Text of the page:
Cleveite [not Clevite] and helium
By Wendy L Kirk, on 11 January 2013
Curating one’s office always brings to light something interesting, and recently I came across an article written by one of our Geology graduates, Danny Howard, who stayed on for a period in Earth Sciences to work on the Johnston-Lavis collection of minerals and rocks. However, he found time to write for UCL News “Private View”, a series of articles about objects in the UCL collections. For the 2004 issue, he wrote about the specimen of cleveite in the labelled glass jar shown here. I remember finding this specimen a year or two previously in the Geology sub-basement store – as you do – when burrowing through the collections with Jayne Dunn, currently the UCL Collections Manager. Quite how it came to be there, I don’t know. Many years previously – maybe a decade or two – the store had belonged to the Chemistry department, but it had long been cleared out and shelved to receive geology specimens. Nonetheless, there it was on a shelf that day, neither of us having knowingly seen it before.
Neither of us had heard of cleveite at the time. The “Organic Laboratory” label contained the hand-written description “Original clevite from which He was first made N. Collie”. Further investigation showed that Norman Collie, a qualified chemist, joined UCL in 1887 as William Ramsay’s assistant, having previously taught at Cheltenham Ladies’ College. (http://rsbm.royalsocietypublishing.org/content/obits/4/12/329). Becoming Professor of Organic Chemistry in 1896, he succeeded William Ramsay to become Director of Laboratories (http://www.chem.ucl.ac.uk/resources/history/people/collie.html ). Ramsay was a world-renowned scientist who discovered five of the noble gases – helium, neon, argon, krypton and xenon – between 1894 and 1898, work for which he was awarded the Nobel Prize in Chemistry in 1904 (Davies, 2012). So what is cleveite? It transpires that cleveite is a radioactive mineral, a variety of uraninite (UO2), containing up to 10% of the rare earth elements (Y, Ce etc). Named in honour or Per Theodore Cleve (1840-1905), a Swedish chemist and mineralogist, it was first described by Nordensköld in 1878 from the Garta Feldspar quarry, Arendal, Norway (http://www.mindat.org/min-29957.html). Helium was first observed in 1868 as yellow spectral emission lines by a French astronomer, Jules Janssen. Also observed by the English astronomer Norman Lockyer, it was named helium after the Greek name for the sun helios. Initially thought to exist only in the sun, it was not until 1895 that terrestrial helium was discovered by Sir William Ramsay, using a sample of cleveite, part of which, if the label is to be believed, is now in the very bottle discovered in our sub-basement.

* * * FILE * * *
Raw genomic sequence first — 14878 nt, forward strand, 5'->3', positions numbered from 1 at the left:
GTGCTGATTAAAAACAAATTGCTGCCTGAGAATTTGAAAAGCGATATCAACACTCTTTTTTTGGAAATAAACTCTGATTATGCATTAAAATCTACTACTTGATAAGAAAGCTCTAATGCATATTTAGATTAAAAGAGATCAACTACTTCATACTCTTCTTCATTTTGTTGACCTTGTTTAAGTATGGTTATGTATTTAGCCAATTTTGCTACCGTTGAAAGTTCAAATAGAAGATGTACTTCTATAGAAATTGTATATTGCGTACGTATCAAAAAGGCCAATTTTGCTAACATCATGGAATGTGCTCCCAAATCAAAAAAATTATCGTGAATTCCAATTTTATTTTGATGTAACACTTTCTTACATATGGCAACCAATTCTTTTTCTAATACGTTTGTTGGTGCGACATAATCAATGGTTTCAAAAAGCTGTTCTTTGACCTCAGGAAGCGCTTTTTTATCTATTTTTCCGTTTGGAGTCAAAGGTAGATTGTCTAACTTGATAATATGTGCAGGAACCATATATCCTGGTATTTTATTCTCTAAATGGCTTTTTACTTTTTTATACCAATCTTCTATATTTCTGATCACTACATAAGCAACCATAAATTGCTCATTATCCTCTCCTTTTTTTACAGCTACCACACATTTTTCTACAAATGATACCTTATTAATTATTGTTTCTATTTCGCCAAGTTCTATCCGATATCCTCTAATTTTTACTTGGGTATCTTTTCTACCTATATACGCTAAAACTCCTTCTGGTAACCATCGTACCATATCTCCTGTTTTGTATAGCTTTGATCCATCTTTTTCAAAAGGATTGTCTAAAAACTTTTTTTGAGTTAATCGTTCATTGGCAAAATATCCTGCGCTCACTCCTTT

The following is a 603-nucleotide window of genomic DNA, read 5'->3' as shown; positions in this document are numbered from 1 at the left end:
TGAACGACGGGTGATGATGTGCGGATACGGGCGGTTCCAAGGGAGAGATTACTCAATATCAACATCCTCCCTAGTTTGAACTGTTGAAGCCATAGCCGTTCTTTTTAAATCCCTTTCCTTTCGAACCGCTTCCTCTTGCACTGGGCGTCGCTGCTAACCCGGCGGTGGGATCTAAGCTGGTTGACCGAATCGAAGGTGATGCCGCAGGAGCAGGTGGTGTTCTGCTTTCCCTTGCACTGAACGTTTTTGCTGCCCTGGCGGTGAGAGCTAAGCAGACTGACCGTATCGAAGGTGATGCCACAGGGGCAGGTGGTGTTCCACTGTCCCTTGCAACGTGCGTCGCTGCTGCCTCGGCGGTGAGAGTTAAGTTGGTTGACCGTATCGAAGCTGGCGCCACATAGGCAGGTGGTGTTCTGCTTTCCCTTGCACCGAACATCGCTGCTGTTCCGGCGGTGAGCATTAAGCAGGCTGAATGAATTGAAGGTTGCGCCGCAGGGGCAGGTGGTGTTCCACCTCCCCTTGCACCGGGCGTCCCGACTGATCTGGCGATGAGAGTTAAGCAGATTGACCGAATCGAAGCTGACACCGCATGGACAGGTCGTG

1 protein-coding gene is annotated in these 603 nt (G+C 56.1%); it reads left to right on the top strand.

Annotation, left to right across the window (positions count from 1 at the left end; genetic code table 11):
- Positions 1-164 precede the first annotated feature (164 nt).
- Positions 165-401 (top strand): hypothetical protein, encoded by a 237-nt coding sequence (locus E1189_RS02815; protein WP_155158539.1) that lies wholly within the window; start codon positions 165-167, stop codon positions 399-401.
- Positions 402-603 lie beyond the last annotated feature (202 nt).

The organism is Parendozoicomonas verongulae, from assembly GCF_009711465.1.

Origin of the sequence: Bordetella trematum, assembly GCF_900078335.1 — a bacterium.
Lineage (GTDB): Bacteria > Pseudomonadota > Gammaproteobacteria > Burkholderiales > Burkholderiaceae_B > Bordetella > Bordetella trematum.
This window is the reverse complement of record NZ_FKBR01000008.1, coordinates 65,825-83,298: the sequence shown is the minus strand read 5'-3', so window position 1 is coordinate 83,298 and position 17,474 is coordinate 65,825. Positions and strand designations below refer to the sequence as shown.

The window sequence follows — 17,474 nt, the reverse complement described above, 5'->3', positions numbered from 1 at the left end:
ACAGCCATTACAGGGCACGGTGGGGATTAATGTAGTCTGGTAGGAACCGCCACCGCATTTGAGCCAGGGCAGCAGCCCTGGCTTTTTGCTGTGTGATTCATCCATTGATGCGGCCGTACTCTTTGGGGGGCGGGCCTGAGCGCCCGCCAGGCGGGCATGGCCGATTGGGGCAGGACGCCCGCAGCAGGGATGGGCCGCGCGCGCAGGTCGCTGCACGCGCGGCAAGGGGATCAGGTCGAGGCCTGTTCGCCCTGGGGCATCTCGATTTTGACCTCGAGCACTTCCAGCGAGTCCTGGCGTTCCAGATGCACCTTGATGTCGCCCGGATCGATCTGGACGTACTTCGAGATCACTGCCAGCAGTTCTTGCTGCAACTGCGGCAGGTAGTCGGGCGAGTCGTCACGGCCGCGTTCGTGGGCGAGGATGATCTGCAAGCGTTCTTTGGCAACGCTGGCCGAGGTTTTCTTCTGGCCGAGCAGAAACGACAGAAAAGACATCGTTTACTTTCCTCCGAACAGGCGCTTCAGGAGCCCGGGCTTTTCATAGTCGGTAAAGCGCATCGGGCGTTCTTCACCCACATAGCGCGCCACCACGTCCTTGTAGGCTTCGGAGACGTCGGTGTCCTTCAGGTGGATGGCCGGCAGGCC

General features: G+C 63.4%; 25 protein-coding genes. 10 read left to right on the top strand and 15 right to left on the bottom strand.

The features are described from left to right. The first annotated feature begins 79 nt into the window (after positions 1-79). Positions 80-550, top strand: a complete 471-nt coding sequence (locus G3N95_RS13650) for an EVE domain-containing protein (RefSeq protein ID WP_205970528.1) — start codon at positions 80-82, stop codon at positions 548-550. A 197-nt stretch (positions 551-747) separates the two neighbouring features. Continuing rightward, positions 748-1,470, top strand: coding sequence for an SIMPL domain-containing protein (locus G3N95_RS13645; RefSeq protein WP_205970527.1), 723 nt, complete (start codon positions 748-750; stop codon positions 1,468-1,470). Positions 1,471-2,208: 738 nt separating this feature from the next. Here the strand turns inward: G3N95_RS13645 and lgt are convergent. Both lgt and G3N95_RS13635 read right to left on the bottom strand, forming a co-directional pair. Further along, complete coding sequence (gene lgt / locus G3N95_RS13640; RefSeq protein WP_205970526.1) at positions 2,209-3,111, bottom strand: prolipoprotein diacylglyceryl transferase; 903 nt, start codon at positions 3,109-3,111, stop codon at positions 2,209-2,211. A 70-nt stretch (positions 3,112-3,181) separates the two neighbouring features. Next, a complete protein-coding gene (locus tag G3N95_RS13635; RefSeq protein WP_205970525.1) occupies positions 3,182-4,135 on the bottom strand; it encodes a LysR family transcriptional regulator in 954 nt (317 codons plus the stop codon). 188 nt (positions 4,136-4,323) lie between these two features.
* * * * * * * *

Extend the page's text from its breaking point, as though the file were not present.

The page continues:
Ramsay published his findings in the Journal of the Geological Society in 1895. In fact, helium had already been extracted from the mineral uraninite by the Amercian geochemist Hillebrand, but he had not correctly identified the gases extracted. With Lord Kelvin in the Chair as President of the Geological Society, Ramsay’s paper was read on April 25th, having been received a month previously. He described cleveite as uranate of lead, containing rare earths. He boiled it with sulphuric acid, initially evolving 20cc of gas. From this, he extracted all known gases except for argon, and collected the remainder in test tubes. On examining the spectrum, he realised that a new gas was present in addition to the argon, as “remarkably brilliant yellow lines”. Subsequent wavelength determination showed this to be helium. According to Subhadra Das, a UCL Museums and Collections staff member who also researched this specimen as an MA Museums Studies student, Ramsay’s notebook records the supplier as Mr Gregory of 88 Charlotte Street, Fitzroy Square, and the cost of the first gram purchased as 3/6, a princely sum for the “morsel” received . Perhaps the dealer was James Gregory, who founded the mineral dealers Gregory, Bottley and Lloyd in 1858? Contact with the present owners, Mr & Mrs Lloyd, confirmed that the premises were indeed in Charlotte Street.
A clue as to the field location of the specimen is given by Ramsay’s description of the cleveite: “…………. imbedded in felspathic rock, and forms black nodules and veins in the light reddish feldspar. A considerable quantity of the pure mineral could be picked out; but it was found more advantageous to powder the whole rock and to boil it with dilute sulphuric acid……. Under this treatment the mineral rapidly disintegrates, and an abundant evolution of gas takes place, even in the cold. The gas is most conveniently collected by the device shown in the accompanying woodcut.” So it seems that this is a historically very important specimen, and it is now on display in the entrance to the Chemistry Department. A little additional research for this blog has given a strong suggestion that the cleveite may have come from the type Gasta Feldspar quarry of Arendal, Norway. A quick look at the literature suggests that it was not found elsewhere until after Ramsay’s experiments, but only digging deeper, and learning Norwegian, will help answer that question.